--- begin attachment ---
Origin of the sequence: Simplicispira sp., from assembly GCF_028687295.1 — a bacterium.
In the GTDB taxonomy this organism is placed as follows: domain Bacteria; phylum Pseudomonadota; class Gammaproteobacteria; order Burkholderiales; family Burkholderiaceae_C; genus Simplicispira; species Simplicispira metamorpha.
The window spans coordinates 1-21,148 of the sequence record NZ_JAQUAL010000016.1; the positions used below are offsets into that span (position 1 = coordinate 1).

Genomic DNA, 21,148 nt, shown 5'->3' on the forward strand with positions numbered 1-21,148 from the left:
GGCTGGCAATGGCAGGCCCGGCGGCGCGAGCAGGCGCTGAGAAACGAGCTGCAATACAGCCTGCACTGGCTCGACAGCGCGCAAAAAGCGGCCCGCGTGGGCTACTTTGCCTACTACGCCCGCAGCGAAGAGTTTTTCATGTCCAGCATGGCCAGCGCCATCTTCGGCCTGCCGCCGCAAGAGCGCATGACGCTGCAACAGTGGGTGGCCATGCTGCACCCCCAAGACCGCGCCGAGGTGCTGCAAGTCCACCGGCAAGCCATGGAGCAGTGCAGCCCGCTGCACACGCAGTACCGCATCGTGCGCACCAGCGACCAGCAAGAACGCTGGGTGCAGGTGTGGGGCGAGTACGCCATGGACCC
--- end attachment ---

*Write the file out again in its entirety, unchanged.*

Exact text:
Origin of the sequence: Simplicispira sp., from assembly GCF_028687295.1 — a bacterium.
In the GTDB taxonomy this organism is placed as follows: domain Bacteria; phylum Pseudomonadota; class Gammaproteobacteria; order Burkholderiales; family Burkholderiaceae_C; genus Simplicispira; species Simplicispira metamorpha.
The window spans coordinates 1-21,148 of the sequence record NZ_JAQUAL010000016.1; the positions used below are offsets into that span (position 1 = coordinate 1).

Genomic DNA, 21,148 nt, shown 5'->3' on the forward strand with positions numbered 1-21,148 from the left:
GGCTGGCAATGGCAGGCCCGGCGGCGCGAGCAGGCGCTGAGAAACGAGCTGCAATACAGCCTGCACTGGCTCGACAGCGCGCAAAAAGCGGCCCGCGTGGGCTACTTTGCCTACTACGCCCGCAGCGAAGAGTTTTTCATGTCCAGCATGGCCAGCGCCATCTTCGGCCTGCCGCCGCAAGAGCGCATGACGCTGCAACAGTGGGTGGCCATGCTGCACCCCCAAGACCGCGCCGAGGTGCTGCAAGTCCACCGGCAAGCCATGGAGCAGTGCAGCCCGCTGCACACGCAGTACCGCATCGTGCGCACCAGCGACCAGCAAGAACGCTGGGTGCAGGTGTGGGGCGAGTACGCCATGGACCC